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Luvs her Goats
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Discussion Starter · #1 ·
Hi. I have a doe who has never been bred or milked. Every year (app. 4 in a row) she grows an udder which eventually disappears no problem. This year, one side of her udder has gotten quite large and is tight and warm to the touch. She is obviously uncomfortable as she keeps trying to rub her udder on things. I never thought anything about it because, as I said, the udder always goes away on its own. As I have 10 wethers and only 2 does and never have kids or have to deal with udders, pregnancies or the problems that go along with them, I'm not too sure what I should do. Any advice or suggestions would be great. I really hate seeing her in any kind of pain.
 

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Luvs her Goats
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Discussion Starter · #4 ·
Thanks. I wasn't sure whether to milk her or not. I have penicillan to treat her with and ran down to vets to get something for pain. I also have Special Formula which is used to treat mastitis in cows, I can use that on her udder. I'll use some warm cloths on her udder and milk her. She's never been milked, so I'm sure it will be an interesting experience for us both. :eek:

I haven't taken her temperature but will do that as soon as I go down to barn to treat her.

I'll let you know how things go. And thanks for the advice. Treating does with udder problems is waaaaaaay out of my experience range. Give me a wether and I can tell you anything, and my 2 does are never bred, so neither them or I are exposed to pregnancy or udder problems. LOL.
 

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Goat Girl
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Wash your hands really good when you go to milk her, wash her udder and wear gloves. Get a very clean vial, or something sterile to put a milk sample in. When you milk her, milk some of it into the container so you have a sample to take to the vet for testing so you know what you are dealing with. This is very important if what you infuse with the first time does not work, then you have a clean sample, before you infused anything to take in and have tested to determine what meds should be used to combat her mastitis. You can freeze the sample and wait to have it tested to see if the Special Formula works first.

The Special Formula needs to be infused into her udder. Have you ever done that before? It is not hard to do, if you haven't. After she is milked out, clean the end of her teat again, line up the cannula on the tube with her orifice, hold it steady and kind of push the cannula up while at the same time, rolling the end of the teat down over it. You only want to insert the cannula a little ways into her teat, not even half an inch. Once you do this, try to keep the teat rolled over the end of the cannula and push the plunger to insert the meds into her teat/udder. If nothing comes out, it is going in. If it comes out or she moves, just repeat and try again. I have done does that are very uncooperative and it can take a while to get it all in there. Once you do, put one finger over the end of her teat to block the orifice and using your thumb and fore-finger run it up the length of her teat starting at the bottom and going to the top to move the meds up into her udder, then massage her udder really well to get the meds worked into the tissue. You will most likely have to milk her out again in 12 to 24 hours and do another infusion.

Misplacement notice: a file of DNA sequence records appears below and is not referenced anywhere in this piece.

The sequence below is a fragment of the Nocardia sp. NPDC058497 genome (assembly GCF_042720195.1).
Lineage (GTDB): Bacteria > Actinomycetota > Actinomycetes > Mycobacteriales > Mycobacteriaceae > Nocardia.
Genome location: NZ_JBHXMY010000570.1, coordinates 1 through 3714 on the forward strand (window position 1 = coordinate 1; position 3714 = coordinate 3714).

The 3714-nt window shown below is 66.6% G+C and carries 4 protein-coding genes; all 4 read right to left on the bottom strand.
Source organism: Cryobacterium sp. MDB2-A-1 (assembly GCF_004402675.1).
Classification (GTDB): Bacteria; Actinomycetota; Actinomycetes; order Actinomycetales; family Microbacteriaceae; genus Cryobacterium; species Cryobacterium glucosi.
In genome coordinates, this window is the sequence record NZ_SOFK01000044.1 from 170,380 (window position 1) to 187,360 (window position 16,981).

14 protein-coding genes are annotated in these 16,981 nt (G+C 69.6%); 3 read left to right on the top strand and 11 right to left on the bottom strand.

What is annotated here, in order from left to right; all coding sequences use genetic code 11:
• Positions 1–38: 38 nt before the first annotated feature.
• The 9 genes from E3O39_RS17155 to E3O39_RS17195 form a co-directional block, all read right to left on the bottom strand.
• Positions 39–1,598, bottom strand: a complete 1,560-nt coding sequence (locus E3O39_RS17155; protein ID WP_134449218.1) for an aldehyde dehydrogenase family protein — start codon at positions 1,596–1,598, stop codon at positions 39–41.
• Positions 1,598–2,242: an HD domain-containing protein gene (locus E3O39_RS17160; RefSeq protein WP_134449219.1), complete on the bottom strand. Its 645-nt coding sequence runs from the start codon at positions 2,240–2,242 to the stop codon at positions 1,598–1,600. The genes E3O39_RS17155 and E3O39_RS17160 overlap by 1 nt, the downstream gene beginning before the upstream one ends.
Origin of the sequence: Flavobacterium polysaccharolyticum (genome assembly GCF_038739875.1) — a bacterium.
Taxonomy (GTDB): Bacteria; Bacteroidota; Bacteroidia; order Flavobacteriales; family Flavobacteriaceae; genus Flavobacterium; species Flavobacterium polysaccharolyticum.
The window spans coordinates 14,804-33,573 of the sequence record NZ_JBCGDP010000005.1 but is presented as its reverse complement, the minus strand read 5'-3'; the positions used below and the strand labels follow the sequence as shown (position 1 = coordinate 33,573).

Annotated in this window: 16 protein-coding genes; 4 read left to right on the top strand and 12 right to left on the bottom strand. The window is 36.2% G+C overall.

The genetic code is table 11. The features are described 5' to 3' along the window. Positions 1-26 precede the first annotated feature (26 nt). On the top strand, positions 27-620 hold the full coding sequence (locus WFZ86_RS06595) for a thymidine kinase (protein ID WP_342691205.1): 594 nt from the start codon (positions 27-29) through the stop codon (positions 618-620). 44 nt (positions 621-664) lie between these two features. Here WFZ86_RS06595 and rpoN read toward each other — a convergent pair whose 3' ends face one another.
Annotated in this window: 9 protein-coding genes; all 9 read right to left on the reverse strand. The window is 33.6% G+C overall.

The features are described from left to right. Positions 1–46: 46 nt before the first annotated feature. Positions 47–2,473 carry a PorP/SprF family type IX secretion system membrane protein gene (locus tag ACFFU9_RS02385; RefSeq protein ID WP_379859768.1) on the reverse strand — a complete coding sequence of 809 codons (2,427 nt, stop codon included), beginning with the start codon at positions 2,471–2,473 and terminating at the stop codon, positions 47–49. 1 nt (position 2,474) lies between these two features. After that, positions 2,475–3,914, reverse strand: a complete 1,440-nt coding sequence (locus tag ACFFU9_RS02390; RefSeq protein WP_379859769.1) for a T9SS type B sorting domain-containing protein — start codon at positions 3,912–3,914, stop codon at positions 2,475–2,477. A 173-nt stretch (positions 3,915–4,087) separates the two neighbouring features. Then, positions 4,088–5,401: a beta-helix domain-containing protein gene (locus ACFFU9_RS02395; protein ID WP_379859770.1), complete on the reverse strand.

I hope that makes sense!
 

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Luvs her Goats
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Discussion Starter · #6 ·
Great post, PTGoats45. Unfortunately, I was already at the barn and milked her, so I didn't get a sample. I'm encouraged because there was no blood, clotting, lumps etc. Just normal looking (albeit slightly watery) milk coming out. Her udder is half the size it was and tightness is gone, it's much more pliable and not as red now. Warmth is less as well. She has no temperature. I looked at the end of the Special Formula tube and thought "No way is that going up her teat." But if you say it does, I'll give it a try later when I go to put goats to bed. I did give her penicillan and some anafen for pain. She seems to be so relieved after being milked. I could kick myself for not doing it sooner. I just figured her udder would grow and then disappear like it does every year, so when I looked at her, I saw what I expected to see, not what was really happening. Poor thing needed milking so badly. I'll keep her on penicillan for 5 days and pain killer for a couple of days and milk her as needed. If I see any change in her temperature or signs of infection or she stops eating, drinking etc. I'll get a milk sample and take to vet for testing. She ran outside and started chowing down on grass when after I milked her, and her eyes lost that wide-eyed, wild look that let me know she was suffering. I think she'll be okay.
 

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Luvs her Goats
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Discussion Starter · #9 ·
Thanks, I'll definitely get some of the Special Formula into her tomorrow. I noticed just a short while ago that she is somewhat bloated and seems to be wandering around as if looking for a place to lay down. LOL. I swear, if I didn't know she could not be pregnant, I'd swear she was getting ready to give birth.
 
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